More than 50,000 babies are born in South Carolina every year. The vast majority of these babies are born happy and healthy, but a fraction (roughly 2.9%) are born with birth injuries that range from minor bumps to severe brain damage.
Let's take a look at birth injuries and the legal options that exist for parents in the Palmetto State.
What is a birth injury?
A birth injury is an injury to a newborn child that occurs as a result of some action or inaction during the process of labor and delivery.
Birth injuries may give rise to birth injury claims. A birth injury claim is a type of medical malpractice lawsuit filed against a healthcare provider on behalf of a newborn child who was injured during the process of labor and delivery.
Common birth injuries that may give rise to a birth injury claim include:
- Bleeding underneath 1 of the cranial bones
- Breakage of blood vessels in the eyes
- Nerve injuries
- Fractures of the clavicle or collarbone
- Respiratory problems
- Shoulder dystocia
How do I hold a healthcare professional liable for a birth injury in South Carolina?
Healthcare professionals are not liable for every birth injury that occurs. Some birth injuries are unavoidable. Other birth injuries are necessary to avoid some greater harm. For example, a doctor may fracture an infant's clavicle to free the infant from the birth canal before the infant suffocates.
To establish a medical malpractice claim based on a birth injury in South Carolina, you need to prove that:
- Your healthcare provider failed to exercise the degree of care and skill expected of a reasonable healthcare provider in the same profession, and
- The failure was the cause of your infant's injury.
In South Carolina, expert testimony is required to establish causation. In other words, you must retain a medical expert to testify that the healthcare provider's actions or inactions were the cause of your child's injuries.
What is an affidavit of merit?
In South Carolina, birth-related medical malpractice claims must be filed along with something called an “affidavit of merit.” In short, an affidavit of merit is a document signed by a qualified medical expert stating that:
- The expert reviewed the relevant evidence,
- The expert believes you have a legitimate case, and
- The expert believes the defendant is likely negligent
The affidavit of merit is intended to reduce the number of baseless birth injury claims filed in South Carolina courts.
What damages are available in a South Carolina birth injury case?
Birth injuries can be minor injuries, such as a bruised scalp or a fracture of the clavicle, which typically require minimal treatment, or significant injuries, such as traumatic brain damage, which may require life-long care.
The good news is that South Carolina allows the recovery of economic, non-economic, and punitive damages in birth injury cases:
- Economic damages represent the monetary losses caused by the birth injury, such as medical expenses and future lost wages.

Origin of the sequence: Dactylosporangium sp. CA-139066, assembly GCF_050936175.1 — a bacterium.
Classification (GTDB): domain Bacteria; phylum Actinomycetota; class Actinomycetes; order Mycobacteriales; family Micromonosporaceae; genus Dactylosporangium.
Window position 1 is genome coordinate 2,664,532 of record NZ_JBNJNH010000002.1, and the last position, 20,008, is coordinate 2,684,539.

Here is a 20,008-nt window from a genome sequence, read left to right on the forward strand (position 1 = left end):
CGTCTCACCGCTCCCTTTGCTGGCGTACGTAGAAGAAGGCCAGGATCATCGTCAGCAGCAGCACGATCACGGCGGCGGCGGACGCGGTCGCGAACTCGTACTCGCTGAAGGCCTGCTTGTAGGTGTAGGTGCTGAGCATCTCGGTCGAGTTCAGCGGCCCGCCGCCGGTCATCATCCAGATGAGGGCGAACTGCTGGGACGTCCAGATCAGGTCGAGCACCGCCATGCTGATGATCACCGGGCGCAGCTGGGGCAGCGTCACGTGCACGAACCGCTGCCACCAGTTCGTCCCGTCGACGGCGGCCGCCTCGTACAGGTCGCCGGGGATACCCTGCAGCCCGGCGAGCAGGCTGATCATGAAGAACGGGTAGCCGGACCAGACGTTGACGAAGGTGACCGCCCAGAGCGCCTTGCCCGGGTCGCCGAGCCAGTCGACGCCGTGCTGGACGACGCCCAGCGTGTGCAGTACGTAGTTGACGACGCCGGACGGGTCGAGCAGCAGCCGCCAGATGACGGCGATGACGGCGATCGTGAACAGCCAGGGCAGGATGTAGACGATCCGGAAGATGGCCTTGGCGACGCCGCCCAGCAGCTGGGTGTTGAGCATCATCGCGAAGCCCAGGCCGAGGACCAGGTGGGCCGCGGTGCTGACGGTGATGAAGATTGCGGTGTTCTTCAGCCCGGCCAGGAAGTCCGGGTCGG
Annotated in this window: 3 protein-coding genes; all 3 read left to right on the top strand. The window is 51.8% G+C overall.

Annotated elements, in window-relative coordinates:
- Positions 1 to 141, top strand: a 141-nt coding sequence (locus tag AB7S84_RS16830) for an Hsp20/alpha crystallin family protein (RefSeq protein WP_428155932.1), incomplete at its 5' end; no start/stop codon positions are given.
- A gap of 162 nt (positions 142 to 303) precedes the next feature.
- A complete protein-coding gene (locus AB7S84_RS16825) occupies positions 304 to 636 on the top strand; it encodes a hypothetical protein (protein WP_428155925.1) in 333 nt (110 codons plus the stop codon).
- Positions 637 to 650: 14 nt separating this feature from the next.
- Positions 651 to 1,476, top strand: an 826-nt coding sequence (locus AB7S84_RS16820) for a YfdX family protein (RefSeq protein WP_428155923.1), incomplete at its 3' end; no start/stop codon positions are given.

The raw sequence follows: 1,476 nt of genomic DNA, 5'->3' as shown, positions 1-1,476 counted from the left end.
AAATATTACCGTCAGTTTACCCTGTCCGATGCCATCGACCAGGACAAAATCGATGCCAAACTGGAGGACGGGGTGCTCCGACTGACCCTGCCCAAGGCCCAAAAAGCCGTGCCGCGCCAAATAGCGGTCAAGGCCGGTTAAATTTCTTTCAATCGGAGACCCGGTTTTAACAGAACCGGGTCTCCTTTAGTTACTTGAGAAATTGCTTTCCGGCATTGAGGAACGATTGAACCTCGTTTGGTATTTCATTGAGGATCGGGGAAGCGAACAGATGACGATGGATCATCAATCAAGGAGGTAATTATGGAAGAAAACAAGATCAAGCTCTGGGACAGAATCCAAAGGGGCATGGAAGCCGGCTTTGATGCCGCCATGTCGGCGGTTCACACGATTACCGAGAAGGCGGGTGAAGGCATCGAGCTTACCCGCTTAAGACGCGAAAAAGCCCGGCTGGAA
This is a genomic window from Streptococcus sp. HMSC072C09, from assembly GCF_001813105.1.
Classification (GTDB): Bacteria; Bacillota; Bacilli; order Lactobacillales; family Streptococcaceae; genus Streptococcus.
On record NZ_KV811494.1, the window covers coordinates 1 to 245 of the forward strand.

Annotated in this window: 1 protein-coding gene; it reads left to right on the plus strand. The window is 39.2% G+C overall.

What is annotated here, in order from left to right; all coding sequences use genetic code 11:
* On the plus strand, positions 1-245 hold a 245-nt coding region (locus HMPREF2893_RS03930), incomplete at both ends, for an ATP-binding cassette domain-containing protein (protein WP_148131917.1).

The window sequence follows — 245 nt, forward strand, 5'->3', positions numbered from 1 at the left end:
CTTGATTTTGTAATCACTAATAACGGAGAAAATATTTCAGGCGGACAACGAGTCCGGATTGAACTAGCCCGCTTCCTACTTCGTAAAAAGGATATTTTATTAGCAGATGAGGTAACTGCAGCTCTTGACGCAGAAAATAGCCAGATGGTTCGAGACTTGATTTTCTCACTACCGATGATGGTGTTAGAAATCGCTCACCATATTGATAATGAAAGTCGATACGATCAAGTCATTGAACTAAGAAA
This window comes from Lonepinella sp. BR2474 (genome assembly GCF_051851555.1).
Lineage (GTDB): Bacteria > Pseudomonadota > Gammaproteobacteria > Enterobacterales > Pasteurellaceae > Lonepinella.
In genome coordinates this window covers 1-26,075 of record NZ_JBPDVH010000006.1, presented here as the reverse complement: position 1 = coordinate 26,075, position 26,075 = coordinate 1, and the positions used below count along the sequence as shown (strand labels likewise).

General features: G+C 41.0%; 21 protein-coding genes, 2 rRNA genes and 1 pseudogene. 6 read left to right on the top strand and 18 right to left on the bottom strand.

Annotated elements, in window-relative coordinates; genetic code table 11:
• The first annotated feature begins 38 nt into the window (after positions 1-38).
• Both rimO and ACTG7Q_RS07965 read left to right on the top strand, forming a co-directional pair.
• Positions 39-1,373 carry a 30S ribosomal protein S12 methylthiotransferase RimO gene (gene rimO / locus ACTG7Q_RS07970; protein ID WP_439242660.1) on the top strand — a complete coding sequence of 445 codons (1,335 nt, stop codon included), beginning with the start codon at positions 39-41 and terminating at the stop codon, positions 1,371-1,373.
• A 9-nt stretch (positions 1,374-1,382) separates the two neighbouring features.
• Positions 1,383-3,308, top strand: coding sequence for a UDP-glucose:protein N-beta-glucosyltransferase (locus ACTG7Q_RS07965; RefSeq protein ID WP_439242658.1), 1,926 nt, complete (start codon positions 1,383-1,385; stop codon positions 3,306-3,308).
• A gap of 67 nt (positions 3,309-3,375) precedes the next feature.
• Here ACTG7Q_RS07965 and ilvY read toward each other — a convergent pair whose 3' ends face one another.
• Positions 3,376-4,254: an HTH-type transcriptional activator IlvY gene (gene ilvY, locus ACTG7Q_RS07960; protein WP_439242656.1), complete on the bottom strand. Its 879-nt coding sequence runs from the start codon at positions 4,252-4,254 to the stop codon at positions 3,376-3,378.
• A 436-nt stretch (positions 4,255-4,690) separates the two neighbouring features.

- Non-economic damages represent the non-monetary losses caused by the birth injury, such as pain and suffering.
- Punitive damages are intended to punish a defendant and are only available in cases in which the defendant's conduct was willful, wanton, or reckless. “Willful,” “wanton,” and “reckless” are legal terms that describe actions that are not just careless, but intentional or done with a complete disregard for others' safety.
The bad news is that non-economic damages in birth injury cases (and all other medical malpractice cases in South Carolina) are capped at $350,000 per defendant and can't exceed $1.05 million for all defendants.
As a practical matter, when a parent files a birth injury lawsuit on behalf of their child, any judgment awarded will be placed in a court-controlled trust so that the court can make certain the money is used for the benefit of the child.
How long do I have to file a birth injury lawsuit in South Carolina?
Every state limits the amount of time a plaintiff has to file a lawsuit after suffering an injury. In South Carolina, the statute of limitations for medical malpractice claims is 3 years. However, when the injury is sustained by a minor, the clock is tolled (i.e., the clock does not start ticking) for 7 years.
If you fail to file a birth injury lawsuit within the statute of limitations, your claim will be forever barred and you will not be able to recover any damages.
The statute of limitations is one of the reasons why it's important to talk to an attorney as soon as possible if you think you have a birth injury claim.
Do I need to hire an attorney for my birth injury case?
Birth injury cases are typically more complex than other types of personal injury cases. Typically, several medical experts are needed to testify as to whether the healthcare provider acted appropriately under the specific set of circumstances.
What's more, expert witnesses may be needed to testify as to the appropriate amount of damages.
Finally, birth injury lawsuits tend to name multiple defendants—all of whom have the money and resources to fight tooth and nail.
What if I can't afford an attorney?
It's important to recognize that most South Carolina attorneys handle birth injury cases on a contingency fee basis. This means that the lawyer takes a percentage of the settlement, verdict, or jury award. In other words, the lawyer only gets paid if their client recovers damages and there are typically no upfront charges.
If you're still concerned that you can't afford an attorney, you can talk to a lawyer through the South Carolina State Bar. Keep in mind that these attorneys require clients to meet certain financial conditions (usually their household income must be less than 125% of the federally recognized poverty level).